I received this book for free from Publisher in exchange for an honest review. This does not affect my opinion of the book or the content of my review.Tonight the Streets Are Ours by Leila Sales
Published by Farrar, Straus, and Giroux for Young Readers on September 15th 2015
Genres: Contemporary, Young Adult
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From the author of This Song Will Save Your Life comes a funny and relatable book about the hazards of falling for a person you haven't met yet.
Seventeen-year-old Arden Huntley is recklessly loyal. Taking care of her loved ones is what gives Arden purpose in her life and makes her feel like she matters. But she's tired of being loyal to people who don't appreciate her—including her needy best friend and her absent mom.
Arden finds comfort in a blog she stumbles upon called "Tonight the Streets Are Ours," the musings of a young New York City writer named Peter. When Peter is dumped by the girlfriend he blogs about, Arden decides to take a road trip to see him.
During one crazy night out in NYC filled with parties, dancing, and music—the type of night when anything can happen, and nearly everything does—Arden discovers that Peter isn't exactly who she thought he was. And maybe she isn't exactly who she thought she was, either.
Why doesn’t anyone love me as much as I love them?
Interesting question. A little needy but interesting. I walked away from Tonight the Streets Are Ours with two questions of my own:
- Is “recklessly loyal” (the title given to our main character) code for “biggest doormat”?
- Why do I keep choosing terrible novels?
I think the answers are “people are terrible, adopt a cat,” “ABSOLUTELY,” and “because sometimes things sound better than they actually are.” But I might be wrong.
Arden Huntley is tired of being “recklessly loyal” so she finds comfort on the internet through a blog called “Tonight the Streets Are Ours,” run by a dude named Peter. He’s very annoying and boring but he obviously thinks otherwise because he has a journal-style blog. When Peter blogs about being dumped by his girlfriend, Arden decides that it makes perfect sense to track him down and show up unannounced. Oh, and he doesn’t even know she exists. Sounds like a brilliant plan.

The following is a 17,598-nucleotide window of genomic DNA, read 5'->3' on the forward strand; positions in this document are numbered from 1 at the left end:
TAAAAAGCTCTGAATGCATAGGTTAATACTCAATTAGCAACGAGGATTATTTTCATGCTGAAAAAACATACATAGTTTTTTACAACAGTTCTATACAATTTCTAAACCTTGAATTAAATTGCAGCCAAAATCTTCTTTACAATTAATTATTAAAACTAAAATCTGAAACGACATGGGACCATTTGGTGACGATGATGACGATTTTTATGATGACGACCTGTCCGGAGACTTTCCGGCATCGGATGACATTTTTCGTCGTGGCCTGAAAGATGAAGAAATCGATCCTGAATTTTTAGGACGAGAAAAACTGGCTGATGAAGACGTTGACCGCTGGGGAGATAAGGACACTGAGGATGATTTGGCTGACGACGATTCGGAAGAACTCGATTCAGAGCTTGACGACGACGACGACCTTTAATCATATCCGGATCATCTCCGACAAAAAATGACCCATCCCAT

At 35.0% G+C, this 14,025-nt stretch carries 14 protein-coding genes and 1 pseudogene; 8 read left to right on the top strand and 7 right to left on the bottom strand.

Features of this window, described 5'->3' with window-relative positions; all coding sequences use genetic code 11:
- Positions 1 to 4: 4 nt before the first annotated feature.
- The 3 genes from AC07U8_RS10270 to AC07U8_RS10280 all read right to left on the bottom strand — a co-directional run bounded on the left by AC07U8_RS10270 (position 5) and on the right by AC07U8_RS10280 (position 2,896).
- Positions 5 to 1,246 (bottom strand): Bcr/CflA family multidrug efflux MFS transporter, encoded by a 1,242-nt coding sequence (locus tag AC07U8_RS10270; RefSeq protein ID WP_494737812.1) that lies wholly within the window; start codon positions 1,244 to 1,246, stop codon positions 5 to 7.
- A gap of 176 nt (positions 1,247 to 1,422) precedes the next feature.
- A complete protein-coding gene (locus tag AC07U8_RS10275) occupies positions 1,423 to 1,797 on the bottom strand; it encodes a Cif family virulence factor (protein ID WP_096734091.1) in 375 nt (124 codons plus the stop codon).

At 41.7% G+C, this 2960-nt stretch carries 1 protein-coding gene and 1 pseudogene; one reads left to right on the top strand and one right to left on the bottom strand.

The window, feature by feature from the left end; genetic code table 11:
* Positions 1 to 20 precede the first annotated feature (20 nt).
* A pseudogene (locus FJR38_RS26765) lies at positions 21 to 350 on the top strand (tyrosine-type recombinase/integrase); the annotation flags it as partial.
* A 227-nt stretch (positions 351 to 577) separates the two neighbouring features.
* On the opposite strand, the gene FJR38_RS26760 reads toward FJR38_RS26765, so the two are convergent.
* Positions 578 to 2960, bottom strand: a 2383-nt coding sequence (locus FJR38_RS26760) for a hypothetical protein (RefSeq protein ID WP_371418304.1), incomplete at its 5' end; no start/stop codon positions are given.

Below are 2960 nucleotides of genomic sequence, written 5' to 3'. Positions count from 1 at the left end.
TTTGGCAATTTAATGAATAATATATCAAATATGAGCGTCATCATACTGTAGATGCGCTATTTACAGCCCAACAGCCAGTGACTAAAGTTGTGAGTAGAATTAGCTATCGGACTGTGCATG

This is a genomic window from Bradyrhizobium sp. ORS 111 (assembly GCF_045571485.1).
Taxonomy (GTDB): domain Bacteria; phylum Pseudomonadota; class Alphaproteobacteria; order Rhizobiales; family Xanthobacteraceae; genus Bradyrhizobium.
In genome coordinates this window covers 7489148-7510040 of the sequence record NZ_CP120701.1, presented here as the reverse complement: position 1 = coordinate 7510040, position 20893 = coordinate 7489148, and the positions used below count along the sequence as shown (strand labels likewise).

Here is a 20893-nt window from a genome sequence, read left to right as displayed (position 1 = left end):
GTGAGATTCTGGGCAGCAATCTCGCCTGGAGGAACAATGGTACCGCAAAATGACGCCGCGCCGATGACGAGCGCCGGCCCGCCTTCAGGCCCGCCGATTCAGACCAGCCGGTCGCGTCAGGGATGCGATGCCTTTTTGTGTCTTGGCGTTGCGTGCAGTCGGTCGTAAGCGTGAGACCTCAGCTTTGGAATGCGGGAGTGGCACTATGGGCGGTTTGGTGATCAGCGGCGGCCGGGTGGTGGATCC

My least favorite aspect of the novel (if that’s even possible since I pretty much hated everything with equal measure) is the main character. Everything about her annoyed me. Every. Little. Thing. In real life I would avoid this girl and then maybe run into her years later to discover that she grew out of everything that made her annoying. In this case, I had to stick around to experience Arden’s growth. 342 pages later, I found out that there’s absolutely no character development. I could argue that maybe the whole point is to show that people don’t change but I don’t think this is the case. She’s immature (to the point that her voice feels like it belongs to someone in her early teens) and her way of thinking is so self-destructive that I was shocked that her life wasn’t a complete mess. How did she even survive this long? How did she make it through school? Honestly. I don’t get it. Add another annoying character to the mix (Peter) and you have a book that I wouldn’t mind setting on fire.
I have to say that I did appreciate the way that different sides of romance were depicted throughout the novel. Arden’s mother leaves her family, Peter steals his friend’s girlfriend, and Arden’s relationship with her boyfriend is very interesting. You get so many sides of romance that it should at least produce a decent novel but I just didn’t like the way they were fleshed out. I didn’t care for the characters so I didn’t develop a connection to any of the relationships. Even if I had, everything that happens is so far from “Feels Central” that I would still be upset.
I wanted to love this book but maybe my expectations were a little too high. I tried to put up with it because I really thought something big was going to happen. There’s a little bit of a twist near the end but I saw it coming a mile away so it doesn’t count. I definitely didn’t expect a whole lot of nothing but that’s exactly what I got.